Combination Chemotherapy With or Without Erlotinib Hydrochloride in Treating Patients With Metastatic or Recurrent Squamous Cell Carcinoma of the Head and Neck

  • Status
    Active, not recruiting
  • Phase
    Phase 2
  • Condition
    Metastatic Squamous Cell Carcinoma of the Hypopharynx, Metastatic...
View Full Trial
INTERVENTION

Drug: Carboplatin, Drug: Cisplatin, Drug: Docetaxel, Drug: Erlotinib Hydrochloride, Other: Laboratory Biomarker Analysis, Other: Pharmacological Study, Other: Placebo, Other: Quality-of-Life Assessment

Eligibility
  • Ages:
  • Sexes: All
  • Accepts Healthy Volunteers:
Locations

M D Anderson Cancer Center, Houston, Texas, United States

Brief Summary

This randomized phase II trial studies how well combination chemotherapy with or without erlotinib hydrochloride works in treating patients with squamous cell carcinoma of the head and neck that has spread to other parts of the body or has come back. Drugs used in chemotherapy, such as docetaxel, cisplatin, and carboplatin, work in different ways to stop the growth of tumor cells, either by killing the cells, by stopping them from dividing, or by stopping them from spreading. Erlotinib hydrochloride may stop the growth of tumor cells by blocking some of the enzymes needed for cell growth. Giving combination chemotherapy with or without erlotinib hydrochloride may be an effective treatment for squamous cell carcinoma of the head and neck.

Ofatumumab-based Induction Chemoimmunotherapy in Previously Untreated Patients With CLL/SLL

  • Status
    Active, not recruiting
  • Phase
    Phase 2
  • Condition
    Small Lymphocytic Lymphoma, CLL (Chronic Lymphocytic Leukemia)
View Full Trial
INTERVENTION

Drug: Fludarabine Phosphate, Biological: Ofatumumab, Drug: Cyclophosphamide

Eligibility
  • Ages:
  • Sexes: All
  • Accepts Healthy Volunteers:
Locations

National Institutes of Health Clinical Center, 9000 Rockville Pike, Bethesda, Maryland, United States

Brief Summary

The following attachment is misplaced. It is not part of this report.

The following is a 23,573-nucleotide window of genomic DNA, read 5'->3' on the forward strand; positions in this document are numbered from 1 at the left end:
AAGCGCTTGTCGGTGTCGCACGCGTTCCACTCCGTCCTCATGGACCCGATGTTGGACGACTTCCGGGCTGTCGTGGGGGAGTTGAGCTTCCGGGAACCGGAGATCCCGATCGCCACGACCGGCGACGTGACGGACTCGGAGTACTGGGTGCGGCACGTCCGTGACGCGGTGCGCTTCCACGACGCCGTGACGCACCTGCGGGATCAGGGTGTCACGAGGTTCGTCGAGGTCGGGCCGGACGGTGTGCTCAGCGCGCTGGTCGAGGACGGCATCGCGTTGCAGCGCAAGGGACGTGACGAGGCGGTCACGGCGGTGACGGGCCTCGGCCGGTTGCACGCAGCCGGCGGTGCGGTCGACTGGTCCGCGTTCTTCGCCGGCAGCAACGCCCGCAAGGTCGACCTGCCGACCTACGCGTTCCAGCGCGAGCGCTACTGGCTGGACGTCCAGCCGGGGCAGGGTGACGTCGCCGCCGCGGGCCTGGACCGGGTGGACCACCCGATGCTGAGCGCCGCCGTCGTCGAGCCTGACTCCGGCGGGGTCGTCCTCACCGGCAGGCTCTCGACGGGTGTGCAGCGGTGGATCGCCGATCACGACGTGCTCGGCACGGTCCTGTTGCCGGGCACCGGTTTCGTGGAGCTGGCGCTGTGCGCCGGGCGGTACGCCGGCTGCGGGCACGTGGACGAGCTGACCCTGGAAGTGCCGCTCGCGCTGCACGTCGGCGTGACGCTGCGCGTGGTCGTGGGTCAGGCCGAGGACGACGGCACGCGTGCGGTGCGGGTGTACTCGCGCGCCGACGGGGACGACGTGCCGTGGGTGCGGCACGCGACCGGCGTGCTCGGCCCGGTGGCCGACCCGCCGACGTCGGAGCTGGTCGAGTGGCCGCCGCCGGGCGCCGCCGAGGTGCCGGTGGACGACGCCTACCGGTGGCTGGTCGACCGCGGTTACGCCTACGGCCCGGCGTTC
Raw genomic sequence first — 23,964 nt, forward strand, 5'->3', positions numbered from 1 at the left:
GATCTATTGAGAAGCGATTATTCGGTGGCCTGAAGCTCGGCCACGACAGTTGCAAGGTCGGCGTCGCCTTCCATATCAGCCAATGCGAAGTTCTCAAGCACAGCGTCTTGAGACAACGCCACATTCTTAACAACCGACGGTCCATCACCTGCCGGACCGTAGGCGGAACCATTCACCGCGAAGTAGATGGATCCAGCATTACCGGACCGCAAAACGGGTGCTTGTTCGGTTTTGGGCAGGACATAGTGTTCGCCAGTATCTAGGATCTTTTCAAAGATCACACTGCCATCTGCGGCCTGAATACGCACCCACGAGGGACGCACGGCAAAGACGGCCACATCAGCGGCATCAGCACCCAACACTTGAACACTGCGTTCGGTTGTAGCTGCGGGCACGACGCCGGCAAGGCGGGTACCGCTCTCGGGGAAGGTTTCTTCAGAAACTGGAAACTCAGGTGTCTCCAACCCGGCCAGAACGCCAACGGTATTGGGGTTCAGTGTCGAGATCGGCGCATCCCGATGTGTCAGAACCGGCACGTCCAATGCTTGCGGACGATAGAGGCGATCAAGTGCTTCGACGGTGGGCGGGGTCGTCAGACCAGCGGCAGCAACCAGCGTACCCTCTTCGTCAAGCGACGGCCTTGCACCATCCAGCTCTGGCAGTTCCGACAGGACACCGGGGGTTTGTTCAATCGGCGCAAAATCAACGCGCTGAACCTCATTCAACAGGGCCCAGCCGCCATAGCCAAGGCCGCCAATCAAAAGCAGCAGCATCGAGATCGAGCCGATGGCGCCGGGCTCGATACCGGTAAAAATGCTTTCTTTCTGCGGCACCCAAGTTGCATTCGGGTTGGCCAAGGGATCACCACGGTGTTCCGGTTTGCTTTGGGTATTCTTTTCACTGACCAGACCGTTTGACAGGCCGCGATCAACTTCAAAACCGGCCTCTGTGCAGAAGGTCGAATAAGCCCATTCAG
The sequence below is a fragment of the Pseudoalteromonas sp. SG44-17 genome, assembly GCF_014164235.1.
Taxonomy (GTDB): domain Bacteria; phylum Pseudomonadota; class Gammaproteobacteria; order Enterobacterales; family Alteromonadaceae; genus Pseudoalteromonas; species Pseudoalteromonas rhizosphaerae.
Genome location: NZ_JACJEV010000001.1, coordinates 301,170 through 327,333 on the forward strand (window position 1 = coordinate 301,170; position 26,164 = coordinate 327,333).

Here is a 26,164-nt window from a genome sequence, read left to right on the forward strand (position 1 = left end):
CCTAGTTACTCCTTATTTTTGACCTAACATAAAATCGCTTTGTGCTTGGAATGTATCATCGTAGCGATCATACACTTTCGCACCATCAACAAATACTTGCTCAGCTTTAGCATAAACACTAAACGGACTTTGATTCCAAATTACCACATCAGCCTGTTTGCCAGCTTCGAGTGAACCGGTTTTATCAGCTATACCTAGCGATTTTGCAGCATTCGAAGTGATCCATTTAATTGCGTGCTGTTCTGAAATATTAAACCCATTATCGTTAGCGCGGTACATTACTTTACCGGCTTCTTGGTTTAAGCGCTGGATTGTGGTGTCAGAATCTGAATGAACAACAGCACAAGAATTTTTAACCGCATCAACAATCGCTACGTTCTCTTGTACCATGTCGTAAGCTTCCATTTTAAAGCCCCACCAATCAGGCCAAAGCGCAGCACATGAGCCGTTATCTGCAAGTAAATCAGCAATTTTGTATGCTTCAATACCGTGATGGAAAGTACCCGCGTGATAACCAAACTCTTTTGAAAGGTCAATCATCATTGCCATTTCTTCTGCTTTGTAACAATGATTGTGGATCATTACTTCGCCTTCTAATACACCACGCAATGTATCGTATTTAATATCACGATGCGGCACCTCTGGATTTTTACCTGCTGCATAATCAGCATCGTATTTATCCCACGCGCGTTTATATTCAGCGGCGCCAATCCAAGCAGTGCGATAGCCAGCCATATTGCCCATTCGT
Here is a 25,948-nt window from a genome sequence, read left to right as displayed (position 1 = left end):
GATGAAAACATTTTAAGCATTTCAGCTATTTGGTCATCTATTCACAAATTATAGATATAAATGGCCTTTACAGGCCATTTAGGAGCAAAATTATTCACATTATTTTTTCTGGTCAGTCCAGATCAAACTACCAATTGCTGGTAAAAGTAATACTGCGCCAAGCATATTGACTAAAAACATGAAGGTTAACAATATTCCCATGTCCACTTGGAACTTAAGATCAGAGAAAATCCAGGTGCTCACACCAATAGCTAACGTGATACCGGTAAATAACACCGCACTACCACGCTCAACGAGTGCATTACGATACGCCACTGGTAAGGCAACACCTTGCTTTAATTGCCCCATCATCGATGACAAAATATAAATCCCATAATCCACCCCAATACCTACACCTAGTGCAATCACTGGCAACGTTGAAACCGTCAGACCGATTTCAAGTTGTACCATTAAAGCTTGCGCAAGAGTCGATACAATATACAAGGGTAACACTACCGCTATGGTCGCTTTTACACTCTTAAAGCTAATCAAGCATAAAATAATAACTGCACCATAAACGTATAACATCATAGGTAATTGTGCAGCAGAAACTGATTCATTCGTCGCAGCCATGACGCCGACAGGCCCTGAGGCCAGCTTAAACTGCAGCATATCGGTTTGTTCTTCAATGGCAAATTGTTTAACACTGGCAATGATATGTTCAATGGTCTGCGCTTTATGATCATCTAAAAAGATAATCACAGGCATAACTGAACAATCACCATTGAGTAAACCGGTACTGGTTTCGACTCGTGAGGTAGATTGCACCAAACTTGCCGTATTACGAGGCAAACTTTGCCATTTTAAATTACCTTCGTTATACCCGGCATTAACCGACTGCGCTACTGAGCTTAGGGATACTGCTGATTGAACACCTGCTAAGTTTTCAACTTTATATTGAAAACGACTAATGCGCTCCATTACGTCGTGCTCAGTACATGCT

Background: - Ofatumumab was approved by the U.S. Food and Drug Administration to treat patients with chronic lymphocytic leukemia (CLL) or small lymphocytic lymphoma (SLL) who have not responded to standard chemotherapy. Ofatumumab is a substance that recognizes specific types of white blood cells called B-lymphocytes, which become cancerous in CLL/SLL. Ofatumumab attaches to a molecule called CD20, which is found on the surface of B-cells, and destroys them. Previous studies have shown that ofatumumab can decrease the number of B-cells in patients with CLL/SLL who have been treated with chemotherapy, but more research is needed to determine it if can also be used to treat patients with previously untreated CLL/SLL. Objectives: - To determine a safe and effective dose of ofatumumab, along with chemotherapy, to treat chronic lymphocytic leukemia or small lymphocytic lymphoma. Eligibility: - Individuals at least 18 years of age who have been diagnosed with CLL or SLL that has not been treated with chemotherapy. Design: - Eligible participants will be screened with a physical exam, blood samples, lymph node and bone marrow biopsies, and imaging studies. - Participants will be separated into 2 groups: all participants will receive ofatumumab and fludarabine, and some participants will be selected to also receive cyclophosphamide (based on results of certain blood tests). - Participants will receive the study drugs (ofatumumab and fludarabine, and optional cyclophosphamide) by infusion for a maximum of 6 days, followed by 21 days off drug. - Participants will have 6 cycles of treatment according to a schedule set by the study doctors, and may have their dose levels adjusted if side effects develop. - Participants who have disease remaining after 6 cycles will receive additional ofatumumab every 2 months, starting 2 months after the end of the 6th cycle and continuing for a total of 4 doses, before entering the follow-up phase of the trial. Participants who do not have residual disease after 6 cycles will not receive additional therapy, and will immediately enter the follow-up phase of the trial. - Participants will have a follow-up exam every 2 to 4 months for 2 years after the end of treatment, and then as required by the study doctors for as long as the study remains open. These visits will involve a full medical exam, blood samples, lymph node and bone marrow biopsies, and imaging studies.